School District 20 (SD20) is quietly celebrating enrolment numbers that start at the kindergarten level.

Since registration kicked off in February, 288 kindergarten students have enrolled in schools in the district, which is up from the 230 signed up around this time last year. SD20 forecasts up to a total of 310 in desks come September, compared to 257 this year.

“This is great news, considering the last number of years our kindergarten numbers have been 240, 250, or 260,” said Greg Luterbach, superintendent of schools. “Getting 300 or up to 310 is fantastic news.”

He reminds parents who’ve yet to register their child to go to their nearest neighbourhood school and complete the necessary paperwork, which ultimately helps the board plan accordingly for next year.

Kindergarten enrolment is part of a formula used to project enrolment. SD20 follows Interior Health birthrates and makes a comparison with a running spreadsheet that looks at actual numbers and historical patterns.

In his career, Luterbach has watched enrolment dwindle and schools close as a result. In 1996, when the two school districts amalgamated, there were 6,000 students in the district and now there are approximately 3,700.

Though next year’s projections aren’t a drastic spike in the graph, he sees the pattern changing and is content with the change of course.

“I would say for the first time really in 10-plus years we’re actually going to have more students enrolled in our schools next year than we did this year,” he shared. “Schools across the province, including those in our area, have been on a steady decline because there are just less kids.”

Provincial statistics did point to numbers levelling off by 2016/17, and he’s pleased to see the prediction ringing true in the region.

The bump up in young learners along with some secondary students enrolled in dual credit work between a high school and Selkirk College has pushed Kootenay-Columbia out of funding protection next year.

“The good news is we’ve kind of bottomed out enrolment, we’re going to stay stable, and we’re going to be out of that funding protection,” Luterbach reiterated.

“But it’s a double-edged sword because if you don’t get your (projected) enrolment, you all of a sudden have to cut things but if you get more, you get more money coming through the door.”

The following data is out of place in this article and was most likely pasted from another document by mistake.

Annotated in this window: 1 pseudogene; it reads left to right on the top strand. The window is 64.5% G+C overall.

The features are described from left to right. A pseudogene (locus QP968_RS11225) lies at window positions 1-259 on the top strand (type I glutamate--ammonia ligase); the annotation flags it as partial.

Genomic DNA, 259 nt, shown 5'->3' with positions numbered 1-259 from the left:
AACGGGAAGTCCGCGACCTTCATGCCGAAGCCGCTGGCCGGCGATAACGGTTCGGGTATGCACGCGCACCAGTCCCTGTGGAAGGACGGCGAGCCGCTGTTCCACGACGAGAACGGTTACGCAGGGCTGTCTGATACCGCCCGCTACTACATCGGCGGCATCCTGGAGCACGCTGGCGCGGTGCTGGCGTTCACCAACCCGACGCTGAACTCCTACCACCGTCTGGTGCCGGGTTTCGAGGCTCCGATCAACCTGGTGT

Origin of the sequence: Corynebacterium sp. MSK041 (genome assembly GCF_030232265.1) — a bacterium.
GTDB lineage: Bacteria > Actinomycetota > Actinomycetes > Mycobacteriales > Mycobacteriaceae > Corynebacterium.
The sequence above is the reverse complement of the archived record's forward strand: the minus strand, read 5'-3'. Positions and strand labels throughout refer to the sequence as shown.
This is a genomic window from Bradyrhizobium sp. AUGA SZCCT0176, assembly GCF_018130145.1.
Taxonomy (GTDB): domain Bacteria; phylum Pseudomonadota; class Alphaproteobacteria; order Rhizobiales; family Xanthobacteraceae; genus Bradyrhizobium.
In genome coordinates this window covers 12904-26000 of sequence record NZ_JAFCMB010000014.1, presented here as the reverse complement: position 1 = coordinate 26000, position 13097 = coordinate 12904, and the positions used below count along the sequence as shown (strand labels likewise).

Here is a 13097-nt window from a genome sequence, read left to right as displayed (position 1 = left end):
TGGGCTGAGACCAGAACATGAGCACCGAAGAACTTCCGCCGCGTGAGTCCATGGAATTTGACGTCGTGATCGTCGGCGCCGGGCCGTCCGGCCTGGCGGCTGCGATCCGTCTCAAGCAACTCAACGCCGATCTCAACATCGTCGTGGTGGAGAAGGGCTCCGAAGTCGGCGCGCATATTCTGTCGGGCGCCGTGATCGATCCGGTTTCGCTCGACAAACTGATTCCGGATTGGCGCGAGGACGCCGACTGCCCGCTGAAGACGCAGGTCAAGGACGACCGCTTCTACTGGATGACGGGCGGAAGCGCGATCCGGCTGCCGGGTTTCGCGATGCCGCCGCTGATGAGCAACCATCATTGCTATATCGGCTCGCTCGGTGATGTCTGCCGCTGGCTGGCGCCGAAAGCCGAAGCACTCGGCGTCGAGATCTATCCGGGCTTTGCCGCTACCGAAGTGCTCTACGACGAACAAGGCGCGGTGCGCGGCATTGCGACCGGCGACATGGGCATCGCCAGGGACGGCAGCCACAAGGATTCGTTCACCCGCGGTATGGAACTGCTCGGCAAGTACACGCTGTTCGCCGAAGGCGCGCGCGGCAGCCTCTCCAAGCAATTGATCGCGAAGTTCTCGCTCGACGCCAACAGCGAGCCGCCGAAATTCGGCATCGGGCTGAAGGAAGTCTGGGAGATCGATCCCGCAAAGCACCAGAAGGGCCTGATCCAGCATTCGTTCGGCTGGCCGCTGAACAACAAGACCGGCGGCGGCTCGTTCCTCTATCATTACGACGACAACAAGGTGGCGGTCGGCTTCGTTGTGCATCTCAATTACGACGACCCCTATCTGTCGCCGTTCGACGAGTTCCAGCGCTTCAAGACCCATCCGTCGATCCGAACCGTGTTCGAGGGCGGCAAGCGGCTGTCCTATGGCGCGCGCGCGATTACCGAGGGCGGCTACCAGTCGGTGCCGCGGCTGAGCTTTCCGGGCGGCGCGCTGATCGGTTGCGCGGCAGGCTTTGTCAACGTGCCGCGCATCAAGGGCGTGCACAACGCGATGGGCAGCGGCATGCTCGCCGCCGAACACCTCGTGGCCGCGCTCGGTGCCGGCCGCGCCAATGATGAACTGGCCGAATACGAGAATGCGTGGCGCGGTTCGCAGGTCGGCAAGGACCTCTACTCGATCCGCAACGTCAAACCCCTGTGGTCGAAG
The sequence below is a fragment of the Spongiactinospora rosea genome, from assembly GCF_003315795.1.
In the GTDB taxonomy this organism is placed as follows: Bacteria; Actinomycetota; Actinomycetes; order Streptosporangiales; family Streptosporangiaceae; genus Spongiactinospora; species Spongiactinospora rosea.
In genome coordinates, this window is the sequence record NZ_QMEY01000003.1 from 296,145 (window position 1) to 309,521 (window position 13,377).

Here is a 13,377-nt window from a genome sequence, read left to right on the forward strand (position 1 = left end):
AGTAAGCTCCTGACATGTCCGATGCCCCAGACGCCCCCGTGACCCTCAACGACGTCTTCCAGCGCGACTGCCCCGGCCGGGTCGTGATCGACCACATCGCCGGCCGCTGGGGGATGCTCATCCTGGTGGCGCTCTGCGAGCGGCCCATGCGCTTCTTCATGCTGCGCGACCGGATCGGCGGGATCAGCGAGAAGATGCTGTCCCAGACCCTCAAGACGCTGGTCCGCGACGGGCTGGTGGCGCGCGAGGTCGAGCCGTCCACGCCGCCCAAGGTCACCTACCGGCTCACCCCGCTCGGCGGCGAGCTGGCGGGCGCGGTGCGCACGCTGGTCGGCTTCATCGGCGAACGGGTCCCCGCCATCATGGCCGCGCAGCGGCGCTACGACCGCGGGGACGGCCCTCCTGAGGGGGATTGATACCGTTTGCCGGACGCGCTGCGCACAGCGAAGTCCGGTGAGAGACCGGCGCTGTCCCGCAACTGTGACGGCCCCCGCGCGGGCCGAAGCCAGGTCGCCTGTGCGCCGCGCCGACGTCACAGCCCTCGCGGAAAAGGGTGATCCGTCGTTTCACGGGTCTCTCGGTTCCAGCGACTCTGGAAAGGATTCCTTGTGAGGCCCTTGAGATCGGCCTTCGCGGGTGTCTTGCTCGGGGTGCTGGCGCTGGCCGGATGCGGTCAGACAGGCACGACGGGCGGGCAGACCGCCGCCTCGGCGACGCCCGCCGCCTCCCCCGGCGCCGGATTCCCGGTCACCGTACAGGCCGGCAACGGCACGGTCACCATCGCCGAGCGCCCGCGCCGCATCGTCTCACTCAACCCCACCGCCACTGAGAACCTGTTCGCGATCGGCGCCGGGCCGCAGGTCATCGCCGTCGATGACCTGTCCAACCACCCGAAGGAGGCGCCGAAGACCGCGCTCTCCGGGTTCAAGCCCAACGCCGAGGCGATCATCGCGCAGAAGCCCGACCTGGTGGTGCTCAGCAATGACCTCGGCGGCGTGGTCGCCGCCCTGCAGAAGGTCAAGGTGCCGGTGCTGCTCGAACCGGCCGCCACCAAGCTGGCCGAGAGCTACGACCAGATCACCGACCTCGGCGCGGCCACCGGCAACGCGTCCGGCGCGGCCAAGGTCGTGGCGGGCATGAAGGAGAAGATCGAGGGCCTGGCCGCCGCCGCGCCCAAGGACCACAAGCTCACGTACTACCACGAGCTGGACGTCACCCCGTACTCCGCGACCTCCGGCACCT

Projections help the district plan for the right amount of teachers and classrooms needed for a given school year. Now that preliminary numbers are in, the school district is tasked with looking at staffing and class configuration. Naturally, the 2016/2017 budget is developed at the same time.

In November, the Board of Trustees released an anticipated budget shortfall of $1.3 million but updated kindergarten numbers, and one-time dual credit student funding has dropped this projection to about $1 million. Plus, SD20 is anticipating its teacher pension plan contribution to be reduced by $350,000, shaving the total shortfall to $650,000.

“That’s probably the least amount we’ve seen over the last five years,” said Luterbach, who adds the board has faced steep deficits of up to $1.5 million in years past.

After spring break, trustees and staff plan on sitting down and tackling the budget and potential savings measures. The committee has previously shown a commitment to exploring transportation as a means of cutting costs.

Whether or not a “long list” is shared with the community right away or refined before publicly released remains unknown at this time, but Luterbach expects a public meeting around the budget to take place by the middle of April.

“We’ve released that long list early in past years and there’s always a balancing act in trying to let people see all the different things that are potential ways to balance the budget and then causing concern and upset around things that are on that list that often come up as ideas just brainstormed,” he added.